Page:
Sisters Middle School teacher Jeff Schiedler’s seventh- and eighth-grade technology class is one of two in Oregon to win the Samsung Solve for Tomorrow Contest, resulting in a prize worth $15,000 in technology supplies and equipment.

Clear Creek Middle School in Gresham was the other Oregon winner.

According to a press release from the contest organizers, the nationwide competition challenges students in grades 6-12 to creatively use STEM (science, technology, engineering and math) skills to address real-world issues in their communities.

Schiedler, who is new to Sisters School District this year following a number of years teaching math in Redmond, got an e-mail about the Samsung Challenge and presented it to his class to see if they were interested. They enthusiastically decided to go for it and proceeded to brainstorm ideas before landing on a plan to develop a system for making drivers safer through creating flashing signs that indicate if the surface of the road is coated with black ice.

“The projects are supposed to find solutions to local problems, so this one really fits where we live here in Central Oregon,” said Schiedler.

Sisters Middle School is among the nation’s 100 state winners (representing all 50 states). In addition to the $15,000 prize, the school will receive a Samsung video kit to create and submit a three-minute video that showcases their project development and how it addresses the issue. The video will be used for the chance to advance to the next phase of the contest and win additional prizes and educational opportunities.

Schiedler spoke to the school board in person on Wednesday, January 8 and expressed how happy he is to have his family living in Sisters.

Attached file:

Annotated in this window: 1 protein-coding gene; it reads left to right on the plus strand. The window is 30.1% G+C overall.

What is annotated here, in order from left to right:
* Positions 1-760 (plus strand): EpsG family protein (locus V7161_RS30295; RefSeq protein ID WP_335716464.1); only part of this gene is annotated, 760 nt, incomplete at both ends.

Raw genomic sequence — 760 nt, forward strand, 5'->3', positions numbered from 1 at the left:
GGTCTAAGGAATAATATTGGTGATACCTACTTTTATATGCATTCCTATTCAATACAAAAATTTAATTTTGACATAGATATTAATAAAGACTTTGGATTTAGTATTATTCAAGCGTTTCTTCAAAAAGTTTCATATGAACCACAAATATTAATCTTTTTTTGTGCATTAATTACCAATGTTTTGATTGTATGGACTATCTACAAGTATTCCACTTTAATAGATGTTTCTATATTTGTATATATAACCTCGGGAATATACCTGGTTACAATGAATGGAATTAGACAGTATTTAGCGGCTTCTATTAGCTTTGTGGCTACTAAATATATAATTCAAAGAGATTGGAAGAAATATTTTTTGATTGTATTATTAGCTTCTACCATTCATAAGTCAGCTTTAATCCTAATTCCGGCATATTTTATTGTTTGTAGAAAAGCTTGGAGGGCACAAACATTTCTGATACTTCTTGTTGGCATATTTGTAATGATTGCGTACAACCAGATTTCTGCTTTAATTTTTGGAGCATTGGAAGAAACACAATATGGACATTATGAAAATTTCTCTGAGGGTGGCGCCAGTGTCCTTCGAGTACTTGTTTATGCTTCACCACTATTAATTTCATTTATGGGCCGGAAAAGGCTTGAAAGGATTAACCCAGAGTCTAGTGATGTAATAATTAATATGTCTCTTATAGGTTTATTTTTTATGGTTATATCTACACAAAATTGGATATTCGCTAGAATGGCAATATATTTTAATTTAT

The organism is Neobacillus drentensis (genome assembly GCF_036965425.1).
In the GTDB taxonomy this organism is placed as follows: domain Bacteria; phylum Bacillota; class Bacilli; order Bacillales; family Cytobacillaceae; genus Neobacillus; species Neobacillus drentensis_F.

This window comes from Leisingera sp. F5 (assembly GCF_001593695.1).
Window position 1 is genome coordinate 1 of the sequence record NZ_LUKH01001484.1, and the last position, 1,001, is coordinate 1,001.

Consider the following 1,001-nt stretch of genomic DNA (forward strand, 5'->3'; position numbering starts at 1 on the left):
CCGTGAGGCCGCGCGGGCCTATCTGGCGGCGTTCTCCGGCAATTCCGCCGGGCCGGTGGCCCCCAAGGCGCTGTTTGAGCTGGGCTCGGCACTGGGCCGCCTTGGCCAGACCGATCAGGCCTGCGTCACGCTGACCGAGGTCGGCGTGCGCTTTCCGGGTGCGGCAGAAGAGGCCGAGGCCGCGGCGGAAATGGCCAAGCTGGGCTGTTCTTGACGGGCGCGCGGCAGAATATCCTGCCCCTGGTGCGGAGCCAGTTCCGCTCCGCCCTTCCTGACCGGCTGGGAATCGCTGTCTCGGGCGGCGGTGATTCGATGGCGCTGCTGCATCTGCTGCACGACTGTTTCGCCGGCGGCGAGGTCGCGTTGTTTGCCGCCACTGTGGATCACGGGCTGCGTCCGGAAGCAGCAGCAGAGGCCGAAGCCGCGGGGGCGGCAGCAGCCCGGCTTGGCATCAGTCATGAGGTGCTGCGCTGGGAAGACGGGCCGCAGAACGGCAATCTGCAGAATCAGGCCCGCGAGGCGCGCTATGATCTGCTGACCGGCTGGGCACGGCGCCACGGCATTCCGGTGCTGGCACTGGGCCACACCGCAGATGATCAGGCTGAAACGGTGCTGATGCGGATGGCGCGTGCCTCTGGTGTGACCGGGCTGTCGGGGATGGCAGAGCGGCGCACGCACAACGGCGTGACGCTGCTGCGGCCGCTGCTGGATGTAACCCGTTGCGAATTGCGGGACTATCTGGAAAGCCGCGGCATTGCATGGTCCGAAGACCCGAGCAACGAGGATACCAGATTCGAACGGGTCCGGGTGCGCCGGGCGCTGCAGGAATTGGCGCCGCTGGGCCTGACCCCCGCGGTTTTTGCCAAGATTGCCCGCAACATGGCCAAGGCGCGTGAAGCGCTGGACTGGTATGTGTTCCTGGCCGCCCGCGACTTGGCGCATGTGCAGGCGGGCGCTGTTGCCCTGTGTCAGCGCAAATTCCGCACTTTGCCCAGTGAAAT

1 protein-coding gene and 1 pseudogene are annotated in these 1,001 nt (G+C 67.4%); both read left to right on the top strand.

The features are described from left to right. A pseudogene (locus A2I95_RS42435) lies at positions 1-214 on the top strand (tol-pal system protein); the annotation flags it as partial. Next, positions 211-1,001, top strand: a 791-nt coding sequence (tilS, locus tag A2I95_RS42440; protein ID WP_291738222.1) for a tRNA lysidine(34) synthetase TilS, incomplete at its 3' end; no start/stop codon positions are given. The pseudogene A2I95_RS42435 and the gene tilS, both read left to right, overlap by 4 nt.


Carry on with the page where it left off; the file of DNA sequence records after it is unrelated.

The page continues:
He explained the basics of the contest and the project.

The Samsung Solve for Tomorrow Contest encourages teachers and students to solve real-world issues in their community using classroom skills in science, technology, engineering and math (STEM).

“Samsung is extremely proud of the evolution of the Solve for Tomorrow platform over the past 10 years: fueling students’ passion and curiosity to tackle issues that affect their communities in unexpected and creative ways,” said Ann Woo, Senior Director of Corporate Citizenship at Samsung Electronics America in a press release announcing the winners. “Reading the innovative proposals students and teachers have put forth this year exemplifies what we know to be true for every student – that young minds have just as much to teach as they do to learn. Our guiding citizenship vision is ‘Enabling People,’ and we are thrilled to celebrate another year of empowering future innovators to achieve their full potential through STEM learning.”

The entire first period technology class, made up of seventh- and eighth-graders, contributed to the project. Most of them had no real formal training in coding, but some gained a strong foundation last year in a class taught by Wes Estvold called “Tinkering.”

Parker Miller says that class gave him the experience and confidence to oversee a lot of the coding and wiring that the group did on the project. Miller explained that the next step is for the group to create a three-minute video of their project in action, which is due later in February.

Conrad Irlam says he was inspired to take the class “to follow in my mom’s footsteps” since she works in the technology industry as a software engineer. He served as a leader in the programming of the signs.

According to the contest press release, 20 national finalist schools will be selected to travel to the final event in the spring, where they will present their project to a panel of judges. For achieving national finalist status, schools will be awarded in total $50,000 in technology and classroom materials.

Five grand-prize national winner schools will receive in total $100,000 in technology and classroom materials, and participate in a trip to Washington, D.C. to present their projects to members of Congress.

Public voting will also determine one Community Choice winner from the pool of national finalists, who will be eligible to win an additional $10,000 in Samsung technology.

Miller said, “It would be pretty cool to be able to make it to the finals and go to Washington, D.C.”